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Vol 22, No. 10, October 2018   |   Issue PDF view/purchase
EDITOR'S LETTER
The power of pink

October is more than just Halloween and candy corn. It’s also National Breast Cancer Awareness Month. Breast cancer is the top cancer in women worldwide, and the second most common cancer overall, the first being lung cancer. According to the World Cancer Research Fund International, about two million new cases of breast cancer are diagnosed in 2018.

Historically, breast cancer was thought to be a disease of developed countries, but it is now increasing in developing countries where almost half of new cases and deaths occur, due to the majority of cases diagnosed in later stages.

Breast cancer occurs when abnormal cells in the breast begin to grow, forming a mass or lump. The cancer cells may spread from the breast to other parts of the body, known as metastasize. While the majority of cases occur in women, breast cancer can occur in men too, although very rarely (one percent of cases).

It is well known that experts often suggest excess weight, high alcohol consumption and lack of physical activity are risk factors associated to a higher risk of being diagnosed with breast cancer. One less researched area is on vitamin D, studies have not been conclusive, until now.

Published on 17 September 2018 in the Menopause journal, a study found that postmenopausal obese women had an increased risk of vitamin D deficiency at the time of breast cancer diagnosis than postmenopausal women without cancer. This could suggest that vitamin D deficiency is a risk factor for breast cancer, especially in women with a higher body mass index. However, it was not known whether the low vitamin D levels influenced risk or were a result of breast cancer. Experts say that obese people are more likely to be storing inactive vitamin D in their fat cells, leading to recommendations of eating healthy, exercising regularly and shedding the excess pounds if necessary.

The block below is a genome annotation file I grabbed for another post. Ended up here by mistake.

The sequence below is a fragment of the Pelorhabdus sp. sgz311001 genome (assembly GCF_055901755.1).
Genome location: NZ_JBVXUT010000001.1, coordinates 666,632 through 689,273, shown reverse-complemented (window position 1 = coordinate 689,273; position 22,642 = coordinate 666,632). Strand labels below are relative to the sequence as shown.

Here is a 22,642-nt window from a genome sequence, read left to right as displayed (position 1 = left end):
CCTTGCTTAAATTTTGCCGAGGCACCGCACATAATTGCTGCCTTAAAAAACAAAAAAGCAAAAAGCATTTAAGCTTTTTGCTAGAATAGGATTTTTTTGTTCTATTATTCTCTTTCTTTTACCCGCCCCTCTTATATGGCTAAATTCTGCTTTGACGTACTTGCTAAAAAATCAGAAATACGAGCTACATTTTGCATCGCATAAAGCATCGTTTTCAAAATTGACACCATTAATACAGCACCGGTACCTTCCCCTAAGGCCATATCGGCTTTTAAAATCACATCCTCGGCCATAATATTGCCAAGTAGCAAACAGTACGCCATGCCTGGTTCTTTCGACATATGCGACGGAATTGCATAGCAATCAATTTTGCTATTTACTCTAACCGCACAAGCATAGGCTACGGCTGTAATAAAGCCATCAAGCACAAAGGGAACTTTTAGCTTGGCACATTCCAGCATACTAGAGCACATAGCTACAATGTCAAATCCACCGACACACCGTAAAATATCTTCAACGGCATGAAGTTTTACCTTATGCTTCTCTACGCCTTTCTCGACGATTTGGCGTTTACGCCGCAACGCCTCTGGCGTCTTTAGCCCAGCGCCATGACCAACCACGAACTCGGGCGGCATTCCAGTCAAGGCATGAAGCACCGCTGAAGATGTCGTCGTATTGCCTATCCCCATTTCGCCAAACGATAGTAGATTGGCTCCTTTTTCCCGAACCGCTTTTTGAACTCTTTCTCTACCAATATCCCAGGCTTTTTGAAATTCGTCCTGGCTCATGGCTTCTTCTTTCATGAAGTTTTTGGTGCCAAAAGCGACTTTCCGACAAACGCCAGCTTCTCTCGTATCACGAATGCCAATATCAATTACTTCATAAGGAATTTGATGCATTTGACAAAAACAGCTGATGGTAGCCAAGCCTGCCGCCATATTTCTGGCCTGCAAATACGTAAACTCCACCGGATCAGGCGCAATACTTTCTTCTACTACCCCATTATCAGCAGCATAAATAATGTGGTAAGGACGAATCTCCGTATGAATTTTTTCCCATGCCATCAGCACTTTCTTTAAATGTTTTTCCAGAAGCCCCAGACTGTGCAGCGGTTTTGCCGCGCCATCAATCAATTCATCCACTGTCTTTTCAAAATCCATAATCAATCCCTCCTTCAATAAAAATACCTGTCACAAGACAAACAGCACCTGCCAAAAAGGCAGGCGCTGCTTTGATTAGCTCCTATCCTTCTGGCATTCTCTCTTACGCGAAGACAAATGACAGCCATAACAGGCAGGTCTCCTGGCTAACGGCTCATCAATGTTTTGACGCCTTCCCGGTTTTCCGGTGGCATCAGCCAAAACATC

Breast cancer can affect anyone, anywhere in the world. Early detection is still the best bet to improving health outcomes.

This October, to advocate this cause, pink ribbons will be worn in a series of activities such as marathons, F&B, etc to raise awareness, fund research, honour survivors and remember those who have succumbed to the disease. The ultimate goal is to improve and extend the lives of women and men living with breast cancer in all countries and to find a cure.


Lim Guan Yu
APBN Editor
You can reach me at gylim@wspc.com

 

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